Pomona paper thought ‘Wizard of Oz’ unfit for children


At left is the clipping referenced in today’s column about the June 16, 1939 preview of “The Wizard of Oz” at Pomona’s Fox Theater, two months before its premiere.

The writer, “O.H.K.,” seems to be kind of a fuddy-duddy as far as children are concerned. If even the tornado is too scary, we can imagine what he/she must have thought of the flying monkeys!

With the review’s criticism of how the movie, unlike the book, “leaves nothing to the imagination,” I can’t help but wonder, in all seriousness, if the writer was a teacher or children’s librarian who wasn’t keen on movies to begin with.

Note that “songstress” Judy Garland attended the preview screening. Another celebrity sighting for the Fox record books!

Here’s a link to the Wonderful Wizard of Oz website also cited in my column. It’s a lot of fun to poke around on — the FAQ section contains lots of fascinating tidbits, and in a very readable way. This link is to the portion of the FAQs about its premiere, outtakes, flubs and initial reception.

The Internet Movie Database has a good trivia section on the movie too.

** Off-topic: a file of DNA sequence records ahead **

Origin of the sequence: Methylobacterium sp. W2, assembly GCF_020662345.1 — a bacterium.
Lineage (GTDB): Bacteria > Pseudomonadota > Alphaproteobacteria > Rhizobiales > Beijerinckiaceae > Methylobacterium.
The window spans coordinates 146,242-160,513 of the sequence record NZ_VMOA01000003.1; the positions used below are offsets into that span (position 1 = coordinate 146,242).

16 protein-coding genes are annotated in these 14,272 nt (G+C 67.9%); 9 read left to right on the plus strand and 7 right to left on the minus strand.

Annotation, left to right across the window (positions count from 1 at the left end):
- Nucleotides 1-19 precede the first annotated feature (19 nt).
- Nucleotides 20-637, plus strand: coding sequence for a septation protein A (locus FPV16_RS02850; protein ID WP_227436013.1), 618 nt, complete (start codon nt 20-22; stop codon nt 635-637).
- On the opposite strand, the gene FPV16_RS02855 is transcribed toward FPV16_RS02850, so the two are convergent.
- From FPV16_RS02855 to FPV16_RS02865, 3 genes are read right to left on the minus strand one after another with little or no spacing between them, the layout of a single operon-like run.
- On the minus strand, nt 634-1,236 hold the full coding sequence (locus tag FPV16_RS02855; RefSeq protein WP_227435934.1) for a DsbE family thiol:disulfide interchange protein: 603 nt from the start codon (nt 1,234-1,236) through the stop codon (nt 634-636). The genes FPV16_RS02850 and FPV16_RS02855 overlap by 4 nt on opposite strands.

A tip of the Tin Man’s metal cap to Fox co-owner Ed Tessier for providing a copy of the clipping. The library’s microfilm collection is missing that portion of 1939 and so are the Daily Bulletin’s archives.

* Curious about the “jitterbug” scene cut from the movie prior to Pomona? Reader Derek Deason found a short video clip giving an idea of what was cut.

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  • meg

    That attitude didn’t die off in 1939. My mother wouldn’t let me see the movie as a kid (due to the flying monkeys, not the tornado), and so I am the only adult in the continental United States who hasn’t seen *The Wizard of Oz.”

    This giant gap in my cultural awareness has been filled with REO Speedwagon lyrics and an intimate knowledge of *Chico and the Man* episodes.

    [Now those are scary! — DA]

  • Dee

    How strange that they would be so worried about frightening children. If you’ve ever read Grimm’s original fairy tales you would know how really bloody they were (for example, Cinderella’s stepmother cutting off part of her daughter’s foot to try to make it fit into the slipper).

    I want to say it’s because Victorianism was still in full bloom, but how would you explain the fact that children were expected to “help out” by holding down (really terrible) jobs?

    Maybe some people were just overprotective? Like the lady I saw at the library who wouldn’t let her child rent a Winnie the Pooh Halloween video because “It might be too scary.”….Insert eyeroll here:)!

  • Doug from Chino Hills

    It’s also interesting how the clipping mentions that the Kansas scenes are “in sepia.” That’s the way the film was first made, but the sepia was later replaced with regular old black-and-white, which is how the film was shown for decades in theaters and on TV. With the new DVD releases, the sepia has been restored. (I learned all that from watching the extras on the DVD.)